## Basic Components

This is going to be really simple. Our computer will have:
• A 32-bit register, called the accumulator ($A$).
• A 32-bit register, called the instruction pointer ($IP$).
• 256 million+ words of memory (i.e., $2^{28} = 268435456$ words), each 32-bits wide. The first word of memory we denote by $M$, the second by $M$, the third by $M$, and so on...
• Up to 256 million+ (again, $2^{28}$) ports. Similar to the notation used for memory, the first port is $P$, the second is $P$, the third is $P$, and so on...

## Operation

At each “step”, the computer reads the memory word whose address is in $IP$ and then increments $IP$. Then it carries out the instruction that that word represents.

This is how most computers, uh, cores, work. It is called the fetch-execute cycle.

## The Instructions

Each word that the computer tries to execute will be interpreted to have:

• The first 4 bits (i.e., enough bits to specify one hexadecimal digit) as the opcode.
• The remaining 28 bits (which can be specified by 7 hexadecimal digits) will refer to a memory address or port number.

For a given instruction word, let’s denote by $op$ the hexadecimal digit corresponding to the first four bits, and let $x$ represent the last 28 bits. With these, we formally specify the operation of each instruction as follows.

(Note, "$:=$" is used to represent the "assignment" of the value to the right of this symbol to the element on its left.)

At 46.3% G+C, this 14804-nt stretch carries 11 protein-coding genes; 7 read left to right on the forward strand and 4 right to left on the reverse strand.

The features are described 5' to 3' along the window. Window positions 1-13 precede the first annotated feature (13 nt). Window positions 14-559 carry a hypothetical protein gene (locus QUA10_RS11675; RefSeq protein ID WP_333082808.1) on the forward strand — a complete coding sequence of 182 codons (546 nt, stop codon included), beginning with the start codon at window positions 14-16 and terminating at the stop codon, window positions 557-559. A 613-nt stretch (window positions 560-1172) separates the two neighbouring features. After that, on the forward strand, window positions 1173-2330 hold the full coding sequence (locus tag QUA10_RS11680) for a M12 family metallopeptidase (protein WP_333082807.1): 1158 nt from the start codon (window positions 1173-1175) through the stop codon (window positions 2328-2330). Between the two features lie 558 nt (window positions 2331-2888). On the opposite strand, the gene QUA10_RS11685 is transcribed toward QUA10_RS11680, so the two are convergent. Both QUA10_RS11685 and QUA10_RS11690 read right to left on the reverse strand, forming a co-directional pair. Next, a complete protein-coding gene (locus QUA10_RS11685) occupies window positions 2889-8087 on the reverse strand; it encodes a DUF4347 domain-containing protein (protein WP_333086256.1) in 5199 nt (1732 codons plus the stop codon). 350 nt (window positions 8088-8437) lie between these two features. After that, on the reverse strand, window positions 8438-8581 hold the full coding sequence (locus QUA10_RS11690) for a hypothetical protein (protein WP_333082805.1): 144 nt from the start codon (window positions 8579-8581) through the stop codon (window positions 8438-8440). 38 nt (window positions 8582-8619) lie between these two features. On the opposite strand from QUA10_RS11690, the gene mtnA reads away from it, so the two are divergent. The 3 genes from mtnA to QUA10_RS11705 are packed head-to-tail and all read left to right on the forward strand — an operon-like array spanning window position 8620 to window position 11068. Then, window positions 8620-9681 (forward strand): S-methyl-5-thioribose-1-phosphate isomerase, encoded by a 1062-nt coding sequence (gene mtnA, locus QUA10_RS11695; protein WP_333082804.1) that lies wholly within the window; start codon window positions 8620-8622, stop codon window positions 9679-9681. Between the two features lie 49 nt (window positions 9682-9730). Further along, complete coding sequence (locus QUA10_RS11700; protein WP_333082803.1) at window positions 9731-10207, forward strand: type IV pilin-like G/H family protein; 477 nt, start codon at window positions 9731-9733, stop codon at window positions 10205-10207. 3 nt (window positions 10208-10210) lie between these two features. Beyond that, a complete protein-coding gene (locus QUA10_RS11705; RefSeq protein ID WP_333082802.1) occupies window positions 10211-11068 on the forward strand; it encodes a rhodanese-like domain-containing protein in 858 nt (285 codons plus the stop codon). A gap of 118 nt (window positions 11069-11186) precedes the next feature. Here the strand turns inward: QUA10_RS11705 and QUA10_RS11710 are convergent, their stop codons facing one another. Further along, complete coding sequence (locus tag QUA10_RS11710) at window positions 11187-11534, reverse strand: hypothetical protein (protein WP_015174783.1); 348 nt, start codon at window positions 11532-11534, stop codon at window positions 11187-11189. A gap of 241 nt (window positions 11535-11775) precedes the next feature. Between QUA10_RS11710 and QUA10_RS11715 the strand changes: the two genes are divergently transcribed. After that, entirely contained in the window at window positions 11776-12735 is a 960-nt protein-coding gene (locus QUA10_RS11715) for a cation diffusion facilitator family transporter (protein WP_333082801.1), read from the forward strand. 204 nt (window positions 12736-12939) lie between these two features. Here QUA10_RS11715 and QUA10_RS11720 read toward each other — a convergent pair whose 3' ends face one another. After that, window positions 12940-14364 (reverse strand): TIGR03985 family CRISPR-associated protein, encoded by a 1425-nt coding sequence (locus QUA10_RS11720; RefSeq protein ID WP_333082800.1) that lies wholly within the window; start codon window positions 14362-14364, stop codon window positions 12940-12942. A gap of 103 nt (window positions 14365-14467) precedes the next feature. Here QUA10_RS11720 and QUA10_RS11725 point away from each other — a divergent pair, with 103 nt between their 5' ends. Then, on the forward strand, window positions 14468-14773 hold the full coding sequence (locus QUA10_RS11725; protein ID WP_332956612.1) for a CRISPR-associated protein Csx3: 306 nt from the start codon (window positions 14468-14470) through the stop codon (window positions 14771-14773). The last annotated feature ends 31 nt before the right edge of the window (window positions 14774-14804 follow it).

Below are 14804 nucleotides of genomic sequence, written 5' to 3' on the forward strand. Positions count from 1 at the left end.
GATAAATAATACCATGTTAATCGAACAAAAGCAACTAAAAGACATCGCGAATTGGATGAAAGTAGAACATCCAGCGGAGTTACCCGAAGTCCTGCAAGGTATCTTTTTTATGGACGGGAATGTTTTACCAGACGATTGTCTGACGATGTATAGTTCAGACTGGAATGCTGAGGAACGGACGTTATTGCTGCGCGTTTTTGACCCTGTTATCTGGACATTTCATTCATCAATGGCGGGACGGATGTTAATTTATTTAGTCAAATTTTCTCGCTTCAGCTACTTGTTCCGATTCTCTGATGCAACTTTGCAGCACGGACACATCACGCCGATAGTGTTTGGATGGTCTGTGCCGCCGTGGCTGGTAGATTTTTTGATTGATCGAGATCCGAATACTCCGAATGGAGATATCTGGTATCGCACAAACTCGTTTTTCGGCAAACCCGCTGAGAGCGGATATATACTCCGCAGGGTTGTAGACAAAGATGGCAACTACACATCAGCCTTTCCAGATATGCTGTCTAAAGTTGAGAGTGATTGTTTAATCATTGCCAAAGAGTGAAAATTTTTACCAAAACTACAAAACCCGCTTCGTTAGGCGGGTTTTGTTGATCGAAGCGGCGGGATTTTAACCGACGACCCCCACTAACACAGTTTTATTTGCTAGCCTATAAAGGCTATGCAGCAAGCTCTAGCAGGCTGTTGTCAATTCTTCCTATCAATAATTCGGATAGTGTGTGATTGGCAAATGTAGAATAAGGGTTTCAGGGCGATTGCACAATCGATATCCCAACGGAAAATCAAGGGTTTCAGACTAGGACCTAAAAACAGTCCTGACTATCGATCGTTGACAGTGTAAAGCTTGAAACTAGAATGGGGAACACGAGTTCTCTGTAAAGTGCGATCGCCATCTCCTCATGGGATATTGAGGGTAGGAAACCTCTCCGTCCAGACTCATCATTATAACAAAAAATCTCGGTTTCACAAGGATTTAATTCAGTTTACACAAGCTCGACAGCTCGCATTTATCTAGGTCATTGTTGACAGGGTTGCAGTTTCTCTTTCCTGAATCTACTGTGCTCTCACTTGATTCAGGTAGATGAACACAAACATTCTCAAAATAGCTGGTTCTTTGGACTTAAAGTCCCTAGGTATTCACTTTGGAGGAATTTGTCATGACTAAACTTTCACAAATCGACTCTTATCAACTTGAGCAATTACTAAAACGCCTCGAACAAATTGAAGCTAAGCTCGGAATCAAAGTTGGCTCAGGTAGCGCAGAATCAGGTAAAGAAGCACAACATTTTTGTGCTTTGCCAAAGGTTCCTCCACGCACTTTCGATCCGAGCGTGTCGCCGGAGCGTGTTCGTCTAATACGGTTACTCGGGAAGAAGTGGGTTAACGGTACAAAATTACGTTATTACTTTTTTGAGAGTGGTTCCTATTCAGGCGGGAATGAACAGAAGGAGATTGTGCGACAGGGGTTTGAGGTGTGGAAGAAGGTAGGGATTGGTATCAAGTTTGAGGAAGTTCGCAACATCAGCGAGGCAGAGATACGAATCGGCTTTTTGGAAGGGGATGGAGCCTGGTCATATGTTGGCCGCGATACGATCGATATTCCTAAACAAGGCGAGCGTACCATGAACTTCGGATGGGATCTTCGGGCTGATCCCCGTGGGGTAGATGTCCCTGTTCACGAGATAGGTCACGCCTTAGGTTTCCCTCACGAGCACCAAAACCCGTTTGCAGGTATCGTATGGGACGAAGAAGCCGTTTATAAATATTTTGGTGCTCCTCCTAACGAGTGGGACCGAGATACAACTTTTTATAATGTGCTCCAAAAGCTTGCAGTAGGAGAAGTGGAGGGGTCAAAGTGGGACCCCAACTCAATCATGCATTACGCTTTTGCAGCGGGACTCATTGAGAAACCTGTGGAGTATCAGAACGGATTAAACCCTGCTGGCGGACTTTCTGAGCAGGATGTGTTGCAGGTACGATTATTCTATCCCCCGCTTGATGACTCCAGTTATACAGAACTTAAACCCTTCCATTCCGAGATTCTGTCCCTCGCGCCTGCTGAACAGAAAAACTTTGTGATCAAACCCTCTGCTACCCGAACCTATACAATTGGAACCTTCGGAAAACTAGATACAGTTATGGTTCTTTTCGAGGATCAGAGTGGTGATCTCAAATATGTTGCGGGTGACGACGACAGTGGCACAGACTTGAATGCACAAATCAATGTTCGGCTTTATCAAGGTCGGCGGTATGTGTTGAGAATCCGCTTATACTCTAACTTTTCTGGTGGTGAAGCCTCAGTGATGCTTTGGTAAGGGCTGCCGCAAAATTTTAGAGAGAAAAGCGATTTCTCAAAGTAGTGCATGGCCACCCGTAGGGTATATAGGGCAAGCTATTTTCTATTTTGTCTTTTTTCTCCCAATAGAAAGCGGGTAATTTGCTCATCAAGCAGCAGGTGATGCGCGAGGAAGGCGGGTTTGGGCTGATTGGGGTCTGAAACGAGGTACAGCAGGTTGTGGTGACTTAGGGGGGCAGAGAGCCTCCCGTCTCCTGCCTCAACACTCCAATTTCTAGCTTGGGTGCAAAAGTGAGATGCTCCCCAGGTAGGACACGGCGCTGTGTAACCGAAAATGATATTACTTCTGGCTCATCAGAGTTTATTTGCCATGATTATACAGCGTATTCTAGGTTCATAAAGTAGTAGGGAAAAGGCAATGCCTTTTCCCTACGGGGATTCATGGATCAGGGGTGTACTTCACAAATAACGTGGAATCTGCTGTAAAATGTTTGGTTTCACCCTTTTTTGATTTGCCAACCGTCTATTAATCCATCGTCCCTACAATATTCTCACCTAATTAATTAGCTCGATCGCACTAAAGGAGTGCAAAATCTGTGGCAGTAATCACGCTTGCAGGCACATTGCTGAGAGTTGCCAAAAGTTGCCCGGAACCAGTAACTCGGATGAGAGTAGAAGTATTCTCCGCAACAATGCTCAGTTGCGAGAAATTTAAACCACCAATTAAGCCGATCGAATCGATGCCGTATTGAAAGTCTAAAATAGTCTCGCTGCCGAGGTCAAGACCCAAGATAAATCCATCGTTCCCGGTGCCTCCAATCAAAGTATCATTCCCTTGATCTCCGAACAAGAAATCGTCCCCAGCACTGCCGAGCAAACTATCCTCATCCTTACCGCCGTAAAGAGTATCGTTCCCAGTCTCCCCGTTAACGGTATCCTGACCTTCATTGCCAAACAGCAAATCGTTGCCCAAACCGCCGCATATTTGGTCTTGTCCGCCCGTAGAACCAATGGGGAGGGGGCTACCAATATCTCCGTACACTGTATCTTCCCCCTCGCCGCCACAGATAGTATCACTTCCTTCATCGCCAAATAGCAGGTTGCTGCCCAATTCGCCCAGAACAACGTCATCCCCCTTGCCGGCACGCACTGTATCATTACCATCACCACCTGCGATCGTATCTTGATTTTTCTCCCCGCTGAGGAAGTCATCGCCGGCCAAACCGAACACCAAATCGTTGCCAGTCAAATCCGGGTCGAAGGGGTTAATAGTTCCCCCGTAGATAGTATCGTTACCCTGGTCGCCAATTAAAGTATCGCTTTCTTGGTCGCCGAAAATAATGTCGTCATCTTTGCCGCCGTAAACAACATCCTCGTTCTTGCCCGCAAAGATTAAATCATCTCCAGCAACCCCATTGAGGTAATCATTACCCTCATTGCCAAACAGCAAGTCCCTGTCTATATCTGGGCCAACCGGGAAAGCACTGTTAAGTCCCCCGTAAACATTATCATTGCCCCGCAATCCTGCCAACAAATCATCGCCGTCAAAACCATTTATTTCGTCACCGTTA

opMnemonicActionRemarks
0LOAD$A := M[x]$Load accumulator from memory
1STORE$M[x] := A$Store accumulator to memory
2IN$A := P[x]$Read from a port into the accumulator
3OUT$P[x] := A$Write accumulator out to a port
4ADD$A := A + M[x]$Add into accumulator
5SUB$A := A - M[x]$Subtract from accumulator
6MUL$A := A \times M[x]$Multiply into accumulator
7DIV$A := A \div M[x]$Divide accumulator
8MOD$A := A \:\texttt{mod}\: M[x]$Modulo
9AND$A := A \,\&\, M[x]$Bitwise AND
AOR$A := A \,\,|\,\, M[x]$Bitwise OR
BXOR$A := A \wedge M[x]$Bitwise XOR
CJUMP$IP := x$Jump to new address
DJZif $A = 0$ then $IP := x$Jump if accumulator is zero
EJLZif $A < 0$ then $IP := x$Jump if accumulator is less than zero
FJGZif $A > 0$ then $IP := x$Jump if accumulator is greater than zero

## An Example Program

This program, when loaded into memory at address 0, outputs powers of two, starting with 1, and going just past 1,000,000, to port 100 (64 hex):

C0000003
00000001
000F4240
00000001
30000064
40000001
10000001
50000002
E0000003
C0000009


## Assembly Language

The example above was hard to read. Just listing the contents of memory that the processor executes is called “writing machine language.” Let’s use the mnemonics given in the above table for each instruction to make things a bit clearer. Then the example becomes:

 0000 0001 0002 0003 0004 0005 0006 0007 0008 0009  C0000003 00000001 000F4240 00000001 30000064 40000001 10000001 50000002 E0000003 C0000009   JUMP start ; begin by jumping over the data area pow: 1 ; store the current power value here limit: 1000000 ; we'll be computing powers up to this amount start: LOAD pow ; bring the value into accumulator to use OUT 100 ; output the current power ADD pow ; adding to itself makes the next power! STORE pow ; store it (for next time) SUB limit ; we need to compare with limit, subtracting helps JLZ start ; if not yet past limit, keep going end: JUMP end ; this "stops" the program! 

In general, each line of an assembly language program contains:

• An optional label (so you don't have to memorize physical addresses)
• Either
• A data value
• An instruction and its operands. An operand can be a direct value or a label. (Labels are just convenient shorthands for values anyway.)
• Comments, beginning with the ; character.

The process of converting from assembly language to machine language is called assembly. The reverse process is called disassembly. Yes, there exist programs called assemblers and disassemblers.

Original text by Ray Toal of Loyola Marymount University; adapted by P. Oser